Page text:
Me­dia free­dom a bal­anc­ing act in Tu­nisia


Tu­nisia, birth­place of the Arab Spring, faces a dilemma as it strug­gles to rec­on­cile na­tional se­cu­rity and me­dia free­dom in a coun­try fac­ing a rise in ji­hadist un­rest.

The de­bate has been rag­ing for weeks in Tu­nisia, where par­lia­ment in Jan­uary 2014 rat­i­fied a new con­sti­tu­tion guar­an­tee­ing free­dom of ex­pres­sion af­ter decades of au­thor­i­tar­ian and op­pres­sive rule.

“Ter­ror­ism and free­dom of the press are new to Tu­nisia,” said Mo­hamed Fehri Chelbi, a pro­fes­sor at IPSI, a uni­ver­sity that trains jour­nal­ists.

As a re­sult, he said, when vi­o­lence breaks out the me­dia and the gov­ern­ment fre­quently is­sue con­flict­ing and con­fus­ing re­ports.

The lat­est ex­am­ple was on May 25 when gun­fire was heard from Bou­choucha army bar­racks in Tu­nis, near par­lia­ment and the Bardo Na­tional Mu­seum where ji­hadist gun­men killed 21 for­eign tourists and a po­lice­man in March.

The me­dia broke the news, with re­ports of a “ter­ror­ist attack.”

Some said the shoot­ing was the re­sult of clashes be­tween troops in­side the bar­racks and armed men in an ad­ja­cent neigh­bor­hood, while oth­ers claimed that women were among the as­sailants.

Of­fi­cials quickly put an end to the ca­coph­ony of in­for­ma­tion say­ing that a sol­dier who “had fam­ily and psy­cho­log­i­cal prob­lems” seized a gun and killed eight com­rades be­fore be­ing shot dead.

The in­te­rior min­istry in­sisted the ram­page was not linked to “ter­ror­ism.”

The mul­ti­tude of con­flict­ing re­ports from the me­dia sparked anger among so­cial net­work users, with one tweet­ing: “UR­GENT: jour­nal­ists are ter­ror­iz­ing the pop­u­la­tion.”

‘Hasty re­ports’

De­fense min­istry spokesman Bel­has­sen Oues­lati crit­i­cized the me­dia for its “haste” in pub­lish­ing “er­ro­neous in­for­ma­tion and con­tra­dic­tory re­ports ... that trig­gered public con­cern.”

Me­dia out­lets hit back, say­ing they were only do­ing their job.

They also crit­i­cized the au­thor­i­ties for hav­ing is­sued con­flict­ing casualty tolls and con­tra­dic­tory in­for­ma­tion about the March 18 mu­seum attack.

“Why are we be­ing in­sulted and dis­cred­ited,” wrote the news web­site Busi­ness News, which had claimed that women were among as­sailants on Bou­choucha bar­racks be­fore cor­rect­ing its re­port.

“We are only do­ing our job by re­port­ing the news and quot­ing of­fi­cial or re­li­able sources,” it said in an opin­ion piece.

Tu­nisia’s me­dia has been un­der scru­tiny ever since the end of the 2011 revo­lu­tion that top­pled au­to­cratic pres­i­dent Zine El Abidine Ben Ali, whose regime muz­zled the press.

Au­thor­i­ties have re­peat­edly ac­cused the me­dia of “blun­ders” while jour­nal­ists have charged that the ad­min­is­tra­tion lacks trans­parency.

In 2013, the me­dia came un­der heavy crit­i­cism af­ter they pub­lished pic­tures of the bod­ies of sol­diers killed in an am­bush by ji­hadists.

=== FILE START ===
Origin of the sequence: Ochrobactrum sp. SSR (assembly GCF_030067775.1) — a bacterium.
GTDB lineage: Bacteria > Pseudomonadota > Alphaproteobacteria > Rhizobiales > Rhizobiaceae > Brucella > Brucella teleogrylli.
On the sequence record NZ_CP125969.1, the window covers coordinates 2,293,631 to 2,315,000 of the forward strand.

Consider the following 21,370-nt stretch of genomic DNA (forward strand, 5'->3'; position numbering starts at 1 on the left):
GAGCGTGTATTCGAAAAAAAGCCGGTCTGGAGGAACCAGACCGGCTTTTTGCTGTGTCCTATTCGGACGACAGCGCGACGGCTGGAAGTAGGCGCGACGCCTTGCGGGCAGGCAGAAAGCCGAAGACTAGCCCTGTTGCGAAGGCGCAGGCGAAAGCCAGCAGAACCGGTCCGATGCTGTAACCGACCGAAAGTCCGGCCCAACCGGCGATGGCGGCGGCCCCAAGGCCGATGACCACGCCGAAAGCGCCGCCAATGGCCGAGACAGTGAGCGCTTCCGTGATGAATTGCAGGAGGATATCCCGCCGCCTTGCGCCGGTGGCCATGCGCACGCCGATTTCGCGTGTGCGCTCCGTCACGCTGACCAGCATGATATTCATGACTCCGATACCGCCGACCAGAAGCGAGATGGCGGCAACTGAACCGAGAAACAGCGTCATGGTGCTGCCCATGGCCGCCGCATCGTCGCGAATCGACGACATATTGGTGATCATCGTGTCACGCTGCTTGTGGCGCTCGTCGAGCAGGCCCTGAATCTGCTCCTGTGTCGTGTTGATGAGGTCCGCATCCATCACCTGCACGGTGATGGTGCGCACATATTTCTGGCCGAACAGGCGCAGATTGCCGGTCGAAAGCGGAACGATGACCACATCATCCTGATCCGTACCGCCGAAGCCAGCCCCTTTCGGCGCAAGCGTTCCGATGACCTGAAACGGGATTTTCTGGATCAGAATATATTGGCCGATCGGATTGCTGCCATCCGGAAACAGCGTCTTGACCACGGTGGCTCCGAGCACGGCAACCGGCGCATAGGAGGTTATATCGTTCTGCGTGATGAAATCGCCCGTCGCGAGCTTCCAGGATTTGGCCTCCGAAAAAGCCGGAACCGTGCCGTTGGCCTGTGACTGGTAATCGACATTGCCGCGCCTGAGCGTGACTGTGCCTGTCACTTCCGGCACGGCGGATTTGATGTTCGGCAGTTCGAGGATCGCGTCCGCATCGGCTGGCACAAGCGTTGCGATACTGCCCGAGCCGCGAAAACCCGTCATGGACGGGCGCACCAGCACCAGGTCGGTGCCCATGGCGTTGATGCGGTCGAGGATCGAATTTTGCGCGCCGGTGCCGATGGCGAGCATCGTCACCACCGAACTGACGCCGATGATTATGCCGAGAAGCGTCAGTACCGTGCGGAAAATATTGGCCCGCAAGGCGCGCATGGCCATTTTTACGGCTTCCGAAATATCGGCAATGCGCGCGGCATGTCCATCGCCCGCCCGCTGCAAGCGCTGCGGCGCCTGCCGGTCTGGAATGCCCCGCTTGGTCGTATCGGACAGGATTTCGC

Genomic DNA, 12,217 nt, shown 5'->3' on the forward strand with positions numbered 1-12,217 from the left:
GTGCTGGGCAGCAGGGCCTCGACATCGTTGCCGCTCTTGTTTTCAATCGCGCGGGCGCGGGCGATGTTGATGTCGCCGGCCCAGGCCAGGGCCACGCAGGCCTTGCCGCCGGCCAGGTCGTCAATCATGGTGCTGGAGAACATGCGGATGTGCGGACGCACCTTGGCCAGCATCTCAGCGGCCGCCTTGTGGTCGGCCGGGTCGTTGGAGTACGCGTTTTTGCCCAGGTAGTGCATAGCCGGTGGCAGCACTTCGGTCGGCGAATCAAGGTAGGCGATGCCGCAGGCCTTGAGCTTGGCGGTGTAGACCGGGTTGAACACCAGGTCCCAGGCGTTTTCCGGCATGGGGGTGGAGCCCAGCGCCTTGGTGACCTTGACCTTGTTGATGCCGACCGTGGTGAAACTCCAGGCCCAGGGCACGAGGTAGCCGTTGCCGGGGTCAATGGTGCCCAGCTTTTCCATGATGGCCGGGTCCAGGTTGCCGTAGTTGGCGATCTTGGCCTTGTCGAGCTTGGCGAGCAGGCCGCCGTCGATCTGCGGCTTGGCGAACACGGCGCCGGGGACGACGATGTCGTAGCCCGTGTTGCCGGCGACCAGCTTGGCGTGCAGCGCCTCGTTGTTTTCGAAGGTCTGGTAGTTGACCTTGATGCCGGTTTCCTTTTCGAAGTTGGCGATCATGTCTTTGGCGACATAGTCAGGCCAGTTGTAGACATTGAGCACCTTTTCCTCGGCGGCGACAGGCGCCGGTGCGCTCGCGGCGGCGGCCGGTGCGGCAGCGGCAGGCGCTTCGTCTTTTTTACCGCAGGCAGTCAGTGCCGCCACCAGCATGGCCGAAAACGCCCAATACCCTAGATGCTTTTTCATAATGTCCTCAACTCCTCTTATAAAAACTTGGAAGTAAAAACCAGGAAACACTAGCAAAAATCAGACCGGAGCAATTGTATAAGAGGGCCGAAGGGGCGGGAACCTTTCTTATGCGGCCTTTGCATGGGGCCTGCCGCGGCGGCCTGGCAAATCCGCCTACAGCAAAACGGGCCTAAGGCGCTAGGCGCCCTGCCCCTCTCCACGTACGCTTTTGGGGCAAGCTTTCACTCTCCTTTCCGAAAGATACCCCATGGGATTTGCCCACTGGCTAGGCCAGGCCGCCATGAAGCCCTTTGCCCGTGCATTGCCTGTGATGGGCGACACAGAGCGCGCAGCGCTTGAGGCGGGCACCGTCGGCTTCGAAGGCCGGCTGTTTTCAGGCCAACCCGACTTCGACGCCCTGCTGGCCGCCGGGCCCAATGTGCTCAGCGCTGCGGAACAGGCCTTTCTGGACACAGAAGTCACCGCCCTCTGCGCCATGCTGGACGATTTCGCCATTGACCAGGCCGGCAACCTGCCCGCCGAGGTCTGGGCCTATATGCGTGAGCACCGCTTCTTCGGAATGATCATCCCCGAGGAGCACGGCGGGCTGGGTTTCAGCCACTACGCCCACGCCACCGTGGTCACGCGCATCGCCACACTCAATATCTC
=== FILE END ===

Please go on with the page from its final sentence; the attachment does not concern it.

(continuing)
Dur­ing a sem­i­nar or­ga­nized by the in­te­rior min­istry to dis­cuss “the me­dia and ter­ror­ism,” of­fi­cials cau­tioned jour­nal­ists against bad­ger­ing the fam­i­lies of vic­tims.

“Press free­dom should not be­come a pre­text” to hound fam­i­lies of sol­diers and the po­lice, in­te­rior min­istry spokesman Mo­hamed Ali Aroui said at the sem­i­nar.

Aroui also said a news­pa­per which had “sug­gested that ter­ror­ists are win­ning” against the se­cu­rity forces could serve as “pro­pa­ganda for ter­ror­ism.”

Some se­cu­rity of­fi­cials, as well as po­lice unions, have also urged jour­nal­ists en­sure they place “the na­tional in­ter­est be­fore any scoop.”

But the Tu­nis Cen­tre for Press Free­dom, a non-gov­ern­men­tal or­ga­ni­za­tion, warned that such calls can be danger­ous be­cause jour­nal­ists are not sup­posed to re­flect gov­ern­ment views.

“A jour­nal­ist has the right to pro­mote val­ues such as the battle against ter­ror­ism ... but it is not his job to wage war by proxy... or to be an in­stru­ment of gov­ern­ment in­sti­tu­tions,” said Walid Me­jri, a jour­nal­ist with the weekly Akher Khabar.

Fa­hem Boukad­dous, a mem­ber of the Na­tional Syn­di­cate of Tu­nisian Jour­nal­ists, said the me­dia should work to be more re­li­able to avoid pres­sure from au­thor­i­ties.

“The au­thor­i­ties could ex­ploit mis­takes com­mit­ted by jour­nal­ists to put pres­sure on the me­dia and jus­tify the need to im­ple­ment leg­is­la­tion that could prove danger­ous for the press,” he said.

The gov­ern­ment sub­mit­ted to par­lia­ment this year a draft an­titer­ror­ism law and a se­cu­rity bill which have sparked con­cern that they could un­der­mine free­dom of in­for­ma­tion.

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